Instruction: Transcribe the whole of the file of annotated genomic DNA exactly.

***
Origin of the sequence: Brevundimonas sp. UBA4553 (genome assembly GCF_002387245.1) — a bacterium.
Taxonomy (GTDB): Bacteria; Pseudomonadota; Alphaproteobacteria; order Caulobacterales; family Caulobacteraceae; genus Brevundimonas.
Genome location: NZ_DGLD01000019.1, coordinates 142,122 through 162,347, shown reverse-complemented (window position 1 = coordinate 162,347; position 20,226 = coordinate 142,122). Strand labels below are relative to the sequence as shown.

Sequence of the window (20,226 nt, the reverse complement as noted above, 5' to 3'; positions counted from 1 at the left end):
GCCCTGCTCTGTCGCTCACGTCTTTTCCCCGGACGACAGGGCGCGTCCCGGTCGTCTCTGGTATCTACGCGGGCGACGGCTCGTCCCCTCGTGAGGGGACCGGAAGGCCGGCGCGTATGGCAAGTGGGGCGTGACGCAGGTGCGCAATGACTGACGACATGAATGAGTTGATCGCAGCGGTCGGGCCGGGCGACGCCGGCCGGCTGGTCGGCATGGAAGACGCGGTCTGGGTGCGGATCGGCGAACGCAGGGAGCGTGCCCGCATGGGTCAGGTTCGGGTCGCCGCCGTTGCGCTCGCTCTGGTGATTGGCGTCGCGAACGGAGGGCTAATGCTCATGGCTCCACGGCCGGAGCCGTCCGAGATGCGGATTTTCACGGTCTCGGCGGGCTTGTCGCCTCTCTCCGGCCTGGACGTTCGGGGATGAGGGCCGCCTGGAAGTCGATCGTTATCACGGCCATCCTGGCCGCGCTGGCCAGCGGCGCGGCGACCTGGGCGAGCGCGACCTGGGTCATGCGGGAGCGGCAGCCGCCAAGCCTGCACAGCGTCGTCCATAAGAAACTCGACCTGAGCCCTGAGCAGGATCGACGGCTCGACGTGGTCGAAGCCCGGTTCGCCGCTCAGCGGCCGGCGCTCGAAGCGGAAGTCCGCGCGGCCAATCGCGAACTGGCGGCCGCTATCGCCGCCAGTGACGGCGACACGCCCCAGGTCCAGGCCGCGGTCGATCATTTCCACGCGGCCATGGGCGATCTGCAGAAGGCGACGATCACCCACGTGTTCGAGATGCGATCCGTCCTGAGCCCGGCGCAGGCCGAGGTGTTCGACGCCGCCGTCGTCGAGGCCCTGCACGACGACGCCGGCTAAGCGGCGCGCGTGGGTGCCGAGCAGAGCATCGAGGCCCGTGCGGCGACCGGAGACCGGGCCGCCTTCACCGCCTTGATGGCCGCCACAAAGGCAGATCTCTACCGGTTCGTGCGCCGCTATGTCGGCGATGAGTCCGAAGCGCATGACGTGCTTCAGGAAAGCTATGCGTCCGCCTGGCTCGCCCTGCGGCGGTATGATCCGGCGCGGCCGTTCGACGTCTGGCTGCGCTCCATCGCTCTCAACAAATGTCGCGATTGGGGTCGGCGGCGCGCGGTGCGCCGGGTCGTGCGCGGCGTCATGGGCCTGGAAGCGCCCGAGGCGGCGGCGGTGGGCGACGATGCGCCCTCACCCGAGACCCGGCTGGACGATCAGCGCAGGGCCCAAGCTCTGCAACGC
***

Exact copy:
Origin of the sequence: Brevundimonas sp. UBA4553 (genome assembly GCF_002387245.1) — a bacterium.
Taxonomy (GTDB): Bacteria; Pseudomonadota; Alphaproteobacteria; order Caulobacterales; family Caulobacteraceae; genus Brevundimonas.
Genome location: NZ_DGLD01000019.1, coordinates 142,122 through 162,347, shown reverse-complemented (window position 1 = coordinate 162,347; position 20,226 = coordinate 142,122). Strand labels below are relative to the sequence as shown.

Sequence of the window (20,226 nt, the reverse complement as noted above, 5' to 3'; positions counted from 1 at the left end):
GCCCTGCTCTGTCGCTCACGTCTTTTCCCCGGACGACAGGGCGCGTCCCGGTCGTCTCTGGTATCTACGCGGGCGACGGCTCGTCCCCTCGTGAGGGGACCGGAAGGCCGGCGCGTATGGCAAGTGGGGCGTGACGCAGGTGCGCAATGACTGACGACATGAATGAGTTGATCGCAGCGGTCGGGCCGGGCGACGCCGGCCGGCTGGTCGGCATGGAAGACGCGGTCTGGGTGCGGATCGGCGAACGCAGGGAGCGTGCCCGCATGGGTCAGGTTCGGGTCGCCGCCGTTGCGCTCGCTCTGGTGATTGGCGTCGCGAACGGAGGGCTAATGCTCATGGCTCCACGGCCGGAGCCGTCCGAGATGCGGATTTTCACGGTCTCGGCGGGCTTGTCGCCTCTCTCCGGCCTGGACGTTCGGGGATGAGGGCCGCCTGGAAGTCGATCGTTATCACGGCCATCCTGGCCGCGCTGGCCAGCGGCGCGGCGACCTGGGCGAGCGCGACCTGGGTCATGCGGGAGCGGCAGCCGCCAAGCCTGCACAGCGTCGTCCATAAGAAACTCGACCTGAGCCCTGAGCAGGATCGACGGCTCGACGTGGTCGAAGCCCGGTTCGCCGCTCAGCGGCCGGCGCTCGAAGCGGAAGTCCGCGCGGCCAATCGCGAACTGGCGGCCGCTATCGCCGCCAGTGACGGCGACACGCCCCAGGTCCAGGCCGCGGTCGATCATTTCCACGCGGCCATGGGCGATCTGCAGAAGGCGACGATCACCCACGTGTTCGAGATGCGATCCGTCCTGAGCCCGGCGCAGGCCGAGGTGTTCGACGCCGCCGTCGTCGAGGCCCTGCACGACGACGCCGGCTAAGCGGCGCGCGTGGGTGCCGAGCAGAGCATCGAGGCCCGTGCGGCGACCGGAGACCGGGCCGCCTTCACCGCCTTGATGGCCGCCACAAAGGCAGATCTCTACCGGTTCGTGCGCCGCTATGTCGGCGATGAGTCCGAAGCGCATGACGTGCTTCAGGAAAGCTATGCGTCCGCCTGGCTCGCCCTGCGGCGGTATGATCCGGCGCGGCCGTTCGACGTCTGGCTGCGCTCCATCGCTCTCAACAAATGTCGCGATTGGGGTCGGCGGCGCGCGGTGCGCCGGGTCGTGCGCGGCGTCATGGGCCTGGAAGCGCCCGAGGCGGCGGCGGTGGGCGACGATGCGCCCTCACCCGAGACCCGGCTGGACGATCAGCGCAGGGCCCAAGCTCTGCAACGC